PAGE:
ODDW! ( n addr -- )

Odd addressable W! See comments under ODD! above.


ODDW@ ( addr -- n )

Odd addressable W@. See comments under ODD! above.


OF ( value n -- )

Used in conditional statement with CASE . See CASE .


OFF ( var-address -- )

Set the contents of the given address off.

FILEHEADERS OFF

Related Words: ON !


OFFSET_BEGINNING
OFFSET_CURRENT
OFFSET_END
( -- n1 )
These are AMIGA constants, used to specify the type of FSEEK operation to perform. See FSEEK.
OLD ( -- )

This word places MODE_OLDFILE in the user-variable FILEMODE. This will cause FOPEN to attempt to open an existing file. See the chapter on File I/O.

OLD FOPEN AN-EXISTING-FILE

Related Words: FOPEN 0FOPEN NEW


ON ( var-address -- )

Set the contents of the given address to TRUE (-1).

VARIABLE DO-WINDOWS
DO-WINDOWS ON  ( set TRUE )

Related Words: OFF !


ONLY ( -- )

Remove all vocabularies from the context stack except ROOT. This is used to reset the vocabulary search path. See the section on Forth Vocabularies.

ONLY FORTH  ( set back to default )

Related Words: ALSO PREVIOUS FORTH ORDER


OPENFV ( var-addr -- memory-block )

OPENFV is used to allocate a 1024-byte memory area that can later be used for a sequential virtual-buffer for fast file I/O. See the chapter on File I/O.


OR ( n1 n2 -- n3 )

Logical bit by bit or'ing of n1 and n2 . Result n3 is on top of stack . If a bit is on in either N1 OR N2 then the same bit will be on in N3.

BINARY 0011 1001 OR .    ( print 1011 )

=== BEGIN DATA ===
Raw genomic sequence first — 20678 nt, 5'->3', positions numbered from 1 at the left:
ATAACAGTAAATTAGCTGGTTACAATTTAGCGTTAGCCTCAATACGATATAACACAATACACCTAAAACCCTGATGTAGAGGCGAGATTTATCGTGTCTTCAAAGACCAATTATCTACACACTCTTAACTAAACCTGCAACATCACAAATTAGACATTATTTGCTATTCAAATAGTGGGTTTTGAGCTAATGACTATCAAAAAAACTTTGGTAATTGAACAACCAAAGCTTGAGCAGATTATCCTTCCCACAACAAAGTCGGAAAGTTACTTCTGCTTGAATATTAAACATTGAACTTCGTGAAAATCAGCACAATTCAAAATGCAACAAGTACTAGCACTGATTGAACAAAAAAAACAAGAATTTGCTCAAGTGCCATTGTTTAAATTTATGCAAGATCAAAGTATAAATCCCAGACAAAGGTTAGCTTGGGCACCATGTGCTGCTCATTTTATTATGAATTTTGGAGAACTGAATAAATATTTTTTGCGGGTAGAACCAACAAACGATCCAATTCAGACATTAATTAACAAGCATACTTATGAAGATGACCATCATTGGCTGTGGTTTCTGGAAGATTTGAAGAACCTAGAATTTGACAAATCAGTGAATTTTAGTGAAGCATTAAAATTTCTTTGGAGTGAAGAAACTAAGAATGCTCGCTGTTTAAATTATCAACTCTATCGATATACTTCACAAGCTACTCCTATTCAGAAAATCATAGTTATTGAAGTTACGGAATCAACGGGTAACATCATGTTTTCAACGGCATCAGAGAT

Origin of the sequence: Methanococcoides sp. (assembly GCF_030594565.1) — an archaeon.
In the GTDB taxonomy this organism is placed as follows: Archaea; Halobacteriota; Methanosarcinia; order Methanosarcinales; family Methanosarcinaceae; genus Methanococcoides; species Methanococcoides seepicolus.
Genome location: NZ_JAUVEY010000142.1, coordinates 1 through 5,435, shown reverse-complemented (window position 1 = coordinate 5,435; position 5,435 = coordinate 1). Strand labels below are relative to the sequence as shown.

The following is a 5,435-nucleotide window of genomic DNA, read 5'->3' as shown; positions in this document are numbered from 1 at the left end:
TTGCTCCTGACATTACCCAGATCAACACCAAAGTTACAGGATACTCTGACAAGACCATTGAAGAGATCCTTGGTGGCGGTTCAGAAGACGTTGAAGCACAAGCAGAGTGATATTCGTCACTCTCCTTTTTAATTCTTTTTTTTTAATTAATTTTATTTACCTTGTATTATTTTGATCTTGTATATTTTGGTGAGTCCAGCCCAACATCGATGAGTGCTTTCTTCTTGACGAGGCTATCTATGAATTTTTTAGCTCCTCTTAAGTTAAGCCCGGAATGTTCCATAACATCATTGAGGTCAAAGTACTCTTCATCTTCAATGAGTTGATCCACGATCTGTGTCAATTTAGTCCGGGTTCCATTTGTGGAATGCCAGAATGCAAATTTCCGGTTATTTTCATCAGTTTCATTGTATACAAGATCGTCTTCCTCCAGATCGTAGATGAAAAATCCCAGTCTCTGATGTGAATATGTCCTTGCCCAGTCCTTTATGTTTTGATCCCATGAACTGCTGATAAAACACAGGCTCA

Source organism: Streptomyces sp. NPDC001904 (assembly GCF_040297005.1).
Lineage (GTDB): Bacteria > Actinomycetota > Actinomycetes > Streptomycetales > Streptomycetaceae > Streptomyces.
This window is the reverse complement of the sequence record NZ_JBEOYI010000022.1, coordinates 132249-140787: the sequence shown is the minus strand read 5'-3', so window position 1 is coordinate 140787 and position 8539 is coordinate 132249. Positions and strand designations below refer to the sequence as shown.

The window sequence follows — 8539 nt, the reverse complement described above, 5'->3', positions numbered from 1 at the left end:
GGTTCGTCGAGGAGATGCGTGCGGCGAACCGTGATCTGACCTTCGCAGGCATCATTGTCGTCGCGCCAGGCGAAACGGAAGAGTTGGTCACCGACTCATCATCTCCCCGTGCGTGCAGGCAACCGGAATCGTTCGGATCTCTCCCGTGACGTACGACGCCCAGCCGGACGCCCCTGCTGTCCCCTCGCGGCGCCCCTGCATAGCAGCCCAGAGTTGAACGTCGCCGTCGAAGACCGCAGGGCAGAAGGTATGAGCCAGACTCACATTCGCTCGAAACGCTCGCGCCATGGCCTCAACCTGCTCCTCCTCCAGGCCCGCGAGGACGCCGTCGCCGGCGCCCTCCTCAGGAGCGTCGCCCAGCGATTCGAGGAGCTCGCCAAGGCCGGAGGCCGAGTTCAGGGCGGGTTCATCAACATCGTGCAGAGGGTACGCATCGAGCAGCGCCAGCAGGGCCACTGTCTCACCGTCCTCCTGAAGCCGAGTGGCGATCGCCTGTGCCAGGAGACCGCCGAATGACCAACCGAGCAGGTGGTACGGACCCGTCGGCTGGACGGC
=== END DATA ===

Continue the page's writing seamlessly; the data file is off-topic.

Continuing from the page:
( do something if key hit or input out of range )
100 >  ?TERMINAL  OR IF

Related Words: NOT AND XOR IF

ORDER ( -- )

Display the order of vocabularies that will be searched by the Forth compiler. It also shows the CONTEXT vocabulary which is where newly defined words will go. See the section on Forth Vocabularies.


OUT ( -- addr )

User variable that contains a value incremented by EMIT, OUT indicates the column number that the cursor is currently in. OUT is reset by CR .

: GOTAB  ( -- , move to next tab )
    OUT @ 8 MOD
    8 SWAP - SPACES ;

Related Words: EMIT CR CR? >NEWLINE +OUT


OUTBUF ( -- addr )

Returns the address of the output buffer being used by the FAST I/O mode. See FAST.


OUTPUT-CASE ( -- var-addr )

This is a USER-variable that may be used to force characters that are EMITed to one of the desired output forms:

1) NOCASE - output in mixed case, no conversion (default)

2) LOCASE - output appears in lower case only.

3) HICASE - output appears in upper case only.

HICASE OUTPUT-CASE !
." Hello Fred" CR

OVER ( a b -- a b a )

Copy second item on stack to top. Leapfrog.

11 22 OVER .S  ( print 11 22 11 )

Related Words: DUP ROT


PAD ( -- addr )

PAD returns the address of a temporary work area. PAD is defined as HERE + 128. Be careful HERE doesn't move when you are using PAD because it will move too. Immediate strings are stored at PAD. Numeric strings are built just below PAD. PAD extends up until it runs into the data stack area.

" Hello" . PAD .

Related Words: #K HERE SP@


PARSE ( char -- addr count )

PARSE uses the value of >IN as an index into the address and count returned by SOURCE, parsing from that location until either CHAR is found or the string is exhausted.

PARSE returns the address ADDR of where it started looking and the COUNT of the characters until CHAR was found.